As the next president begins to plan for America’s future health care needs, including the Medicaid safety net that catches and takes care of the poor, Donald Trump might be called the new kid on the “block.”
That sobriquet stems from the president-elect’s own published views on Medicaid. Instead of having the federal government support most of the costly program, Trump has said he would give the states a certain amount of money -- called a “block grant” based on population and poverty levels -- to let the states pay for their own medical needs.
That idea has been percolating in the Republican economic pot since President Ronald Reagan introduced it in the 1980s. In 2012, then Republican presidential candidate Mitt Romney -- considered by some to be the original author of the Affordable Care Act (ACA) when he introduced the concept as Massachusetts governor -- abandoned the idea of a national health care program and supported block grants instead.
In a 2016 bill that President Barrack Obama vetoed, the Republican House majority again tried to shift at least part of the Medicaid burden to the states. And now, the election of a Republican president, along with a Republican-controlled Congress, could prove to be the impetus for finally implementing the block grant idea.
But not without some serious opposition from Democrats, who can always filibuster the process. Even Trump himself has been nebulous about what he’s going to do, previously saying on the Dr. Oz show that he would provide Medicaid to people who couldn’t afford private health insurance. In his most recent announcement, Trump has even indicated “flexibility” on Obamacare.
While some states, particularly those that never accepted the ACA, look forward to block grants as a way to get more flexibility in controlling medical costs, others are fearful that it will simply place additional financial burdens on them -- and their poorer residents.
But with no details decided, it’s still speculation, and what happens depends on the size of the federal block grants to each state. A 2013 Congressional Budget Office assessment of several past budget proposals found it could lead to between $100 billion and $600 billion less in federal funding to the states over 10 years, or a decrease of almost 25 percent. Other more current estimates run as high as $1 trillion.
That may not be as bad as it sounds. “The fiscal benefit of [giving the states] increased autonomy likely overstates the exposure,” said Eric Kim, a public finance analyst with FitchRatings. He said states could react by narrowing eligibility for Medicaid, which would in turn divert more patients to self-pay. Hospitals couldn’t collect as much from these patients and might then have to lower their rates.
“Depending on the specifics of the program, states could lower their Medicaid costs with that flexibility,” said Kim.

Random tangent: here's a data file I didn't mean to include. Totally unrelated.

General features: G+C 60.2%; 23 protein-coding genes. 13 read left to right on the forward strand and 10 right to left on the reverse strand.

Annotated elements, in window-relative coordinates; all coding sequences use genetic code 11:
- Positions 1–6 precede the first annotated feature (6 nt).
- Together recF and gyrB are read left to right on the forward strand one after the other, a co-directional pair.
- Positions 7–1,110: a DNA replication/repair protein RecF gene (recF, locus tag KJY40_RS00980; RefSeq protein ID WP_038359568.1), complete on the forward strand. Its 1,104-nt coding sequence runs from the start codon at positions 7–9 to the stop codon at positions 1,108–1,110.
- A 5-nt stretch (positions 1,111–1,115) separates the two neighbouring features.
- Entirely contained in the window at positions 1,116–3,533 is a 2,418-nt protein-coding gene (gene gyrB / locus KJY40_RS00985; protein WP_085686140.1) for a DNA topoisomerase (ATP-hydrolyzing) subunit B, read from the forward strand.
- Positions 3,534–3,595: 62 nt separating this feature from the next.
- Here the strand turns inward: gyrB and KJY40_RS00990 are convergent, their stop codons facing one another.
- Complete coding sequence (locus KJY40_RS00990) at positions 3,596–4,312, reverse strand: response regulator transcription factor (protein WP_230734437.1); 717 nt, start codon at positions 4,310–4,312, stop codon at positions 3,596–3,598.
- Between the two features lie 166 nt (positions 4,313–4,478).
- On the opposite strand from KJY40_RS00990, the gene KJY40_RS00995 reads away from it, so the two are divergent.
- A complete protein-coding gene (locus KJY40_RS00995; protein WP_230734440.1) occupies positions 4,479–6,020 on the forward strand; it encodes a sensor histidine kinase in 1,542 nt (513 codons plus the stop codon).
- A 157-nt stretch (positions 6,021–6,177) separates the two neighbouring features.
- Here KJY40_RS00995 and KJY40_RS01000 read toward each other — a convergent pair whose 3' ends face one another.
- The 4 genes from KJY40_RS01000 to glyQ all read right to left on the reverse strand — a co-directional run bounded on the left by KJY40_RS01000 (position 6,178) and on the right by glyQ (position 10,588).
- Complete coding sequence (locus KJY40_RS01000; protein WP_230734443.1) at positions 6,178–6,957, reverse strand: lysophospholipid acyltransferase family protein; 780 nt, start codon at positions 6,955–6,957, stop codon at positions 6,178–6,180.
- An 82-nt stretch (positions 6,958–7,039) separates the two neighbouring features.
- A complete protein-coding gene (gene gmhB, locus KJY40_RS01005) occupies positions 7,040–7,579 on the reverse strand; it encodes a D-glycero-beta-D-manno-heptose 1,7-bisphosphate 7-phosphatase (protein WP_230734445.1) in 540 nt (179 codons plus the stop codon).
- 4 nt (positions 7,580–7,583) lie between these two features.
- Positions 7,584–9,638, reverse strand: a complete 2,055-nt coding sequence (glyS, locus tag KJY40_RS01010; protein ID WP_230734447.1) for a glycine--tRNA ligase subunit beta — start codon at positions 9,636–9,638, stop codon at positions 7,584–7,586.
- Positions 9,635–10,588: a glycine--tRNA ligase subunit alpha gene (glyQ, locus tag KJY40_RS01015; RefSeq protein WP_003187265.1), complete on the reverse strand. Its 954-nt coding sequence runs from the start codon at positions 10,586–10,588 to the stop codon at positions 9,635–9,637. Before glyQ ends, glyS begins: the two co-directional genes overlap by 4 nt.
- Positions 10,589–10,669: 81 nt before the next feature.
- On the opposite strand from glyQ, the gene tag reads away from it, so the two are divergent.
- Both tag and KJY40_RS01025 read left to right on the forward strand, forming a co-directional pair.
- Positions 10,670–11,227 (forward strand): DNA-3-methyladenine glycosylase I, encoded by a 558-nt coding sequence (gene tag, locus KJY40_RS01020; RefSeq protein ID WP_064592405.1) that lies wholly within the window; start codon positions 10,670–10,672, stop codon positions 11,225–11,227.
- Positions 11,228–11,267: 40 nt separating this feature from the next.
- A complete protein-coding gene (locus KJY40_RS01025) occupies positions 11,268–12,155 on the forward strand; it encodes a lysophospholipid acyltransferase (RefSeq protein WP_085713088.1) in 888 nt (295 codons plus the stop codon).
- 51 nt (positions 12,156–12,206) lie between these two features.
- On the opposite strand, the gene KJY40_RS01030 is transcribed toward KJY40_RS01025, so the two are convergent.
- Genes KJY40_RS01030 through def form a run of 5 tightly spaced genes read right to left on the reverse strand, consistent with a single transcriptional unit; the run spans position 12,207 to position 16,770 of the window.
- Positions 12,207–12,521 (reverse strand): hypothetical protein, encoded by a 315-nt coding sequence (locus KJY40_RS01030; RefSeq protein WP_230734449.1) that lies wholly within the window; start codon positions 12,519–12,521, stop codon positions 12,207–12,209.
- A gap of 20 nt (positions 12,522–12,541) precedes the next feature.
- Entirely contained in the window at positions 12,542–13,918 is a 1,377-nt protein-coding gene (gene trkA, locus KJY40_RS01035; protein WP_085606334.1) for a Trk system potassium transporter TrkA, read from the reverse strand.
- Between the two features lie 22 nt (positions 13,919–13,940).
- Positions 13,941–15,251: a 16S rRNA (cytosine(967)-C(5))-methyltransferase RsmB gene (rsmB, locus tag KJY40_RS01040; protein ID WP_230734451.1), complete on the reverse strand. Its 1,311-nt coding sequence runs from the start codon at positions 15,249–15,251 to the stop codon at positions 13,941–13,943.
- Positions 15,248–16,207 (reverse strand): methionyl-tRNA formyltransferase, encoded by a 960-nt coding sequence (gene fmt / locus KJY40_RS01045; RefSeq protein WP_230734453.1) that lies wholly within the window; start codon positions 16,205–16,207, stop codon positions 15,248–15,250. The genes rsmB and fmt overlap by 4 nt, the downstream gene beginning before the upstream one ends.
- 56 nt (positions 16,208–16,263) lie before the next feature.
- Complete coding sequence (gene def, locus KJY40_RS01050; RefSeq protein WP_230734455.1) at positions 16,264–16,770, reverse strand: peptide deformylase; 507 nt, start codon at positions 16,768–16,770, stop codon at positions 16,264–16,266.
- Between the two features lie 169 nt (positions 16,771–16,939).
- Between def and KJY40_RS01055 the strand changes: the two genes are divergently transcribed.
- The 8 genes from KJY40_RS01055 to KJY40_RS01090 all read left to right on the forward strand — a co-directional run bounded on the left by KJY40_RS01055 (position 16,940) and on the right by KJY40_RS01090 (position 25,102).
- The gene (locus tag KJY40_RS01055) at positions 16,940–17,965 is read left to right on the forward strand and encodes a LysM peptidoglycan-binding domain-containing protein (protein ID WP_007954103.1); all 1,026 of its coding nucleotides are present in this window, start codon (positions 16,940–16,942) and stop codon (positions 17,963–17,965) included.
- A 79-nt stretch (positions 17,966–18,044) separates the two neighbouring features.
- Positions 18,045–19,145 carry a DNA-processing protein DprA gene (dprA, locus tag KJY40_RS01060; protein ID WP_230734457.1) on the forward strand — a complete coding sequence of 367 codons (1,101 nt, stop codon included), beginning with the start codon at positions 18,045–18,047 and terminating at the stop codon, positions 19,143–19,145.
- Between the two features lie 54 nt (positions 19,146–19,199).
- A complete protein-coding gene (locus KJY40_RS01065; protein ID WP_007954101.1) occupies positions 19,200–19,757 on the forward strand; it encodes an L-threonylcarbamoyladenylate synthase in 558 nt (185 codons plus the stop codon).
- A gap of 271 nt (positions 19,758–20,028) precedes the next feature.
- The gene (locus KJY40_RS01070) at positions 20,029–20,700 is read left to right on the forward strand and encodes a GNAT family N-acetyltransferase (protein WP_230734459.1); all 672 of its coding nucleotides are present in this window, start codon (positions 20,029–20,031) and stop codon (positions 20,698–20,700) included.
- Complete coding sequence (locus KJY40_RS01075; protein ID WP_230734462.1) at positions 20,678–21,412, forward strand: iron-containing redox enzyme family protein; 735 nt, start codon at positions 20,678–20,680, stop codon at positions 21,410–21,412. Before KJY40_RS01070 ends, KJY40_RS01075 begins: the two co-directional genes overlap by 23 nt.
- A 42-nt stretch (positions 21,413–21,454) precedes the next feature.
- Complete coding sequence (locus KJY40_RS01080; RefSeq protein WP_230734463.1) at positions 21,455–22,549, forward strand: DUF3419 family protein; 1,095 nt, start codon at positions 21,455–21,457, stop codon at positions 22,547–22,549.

But that would be saving money on the backs of the poor, argued New York University professor Richard Nathan, a former director of the Rockefeller Institute of Government.
“There are 18 states that won’t extend Medicaid, and if you give them a block grant, they will take that money and run,” he predicted. “Many of the people who will get hurt are children and people in nursing homes.”
Vice President Edwin Park of the Center on Budget and Policy Priorities (CBPP), which came into being at the same time as then President Reagan’s original block grant proposals, also sees the downside, particularly for seniors.
“The vast majority of people on Medicaid are families with children, but Medicaid spending is driven by seniors and people with disabilities,” he said. “Medicaid is now the primary funder of long-term care.”
Giving the states block grants is like tossing them a deflated football, according to the CBPP. Under the current system, the federal government picks up 57 percent to 60 percent of Medicaid costs, with the states absorbing the rest.
But even if that allotment stays the same under Trump, several things could erode it, such as a possible recession, another epidemic like HIV, increased medical costs for new treatments and pharmaceuticals, and changing demographics -- like aging baby boomers needing more care.
“Look at Puerto Rico,” said Park. “They have a fixed pot of money and actually only 15 percent to 20 percent is picked up by the federal government. And Puerto Rico is facing the Zika epidemic.”
So what Trump will want -- and actually get with a slim majority in Congress -- will be measured against the potential opposition of Democrats, child advocates, senior lobbying group AARP and organizations representing the 14 million people who may lose their coverage (or never be able to get it), according to the CBPP.
But the new president is likely to have strong allies in potential cabinet members Newt Gingrich, the former House Speaker who in 1994 announced his own block grant program, as well as Ben Carson, renowned surgeon and former presidential candidate, who supported Trump. Those who want to cut Obamacare, and nearly half the country does, may support block grants as a way to do it.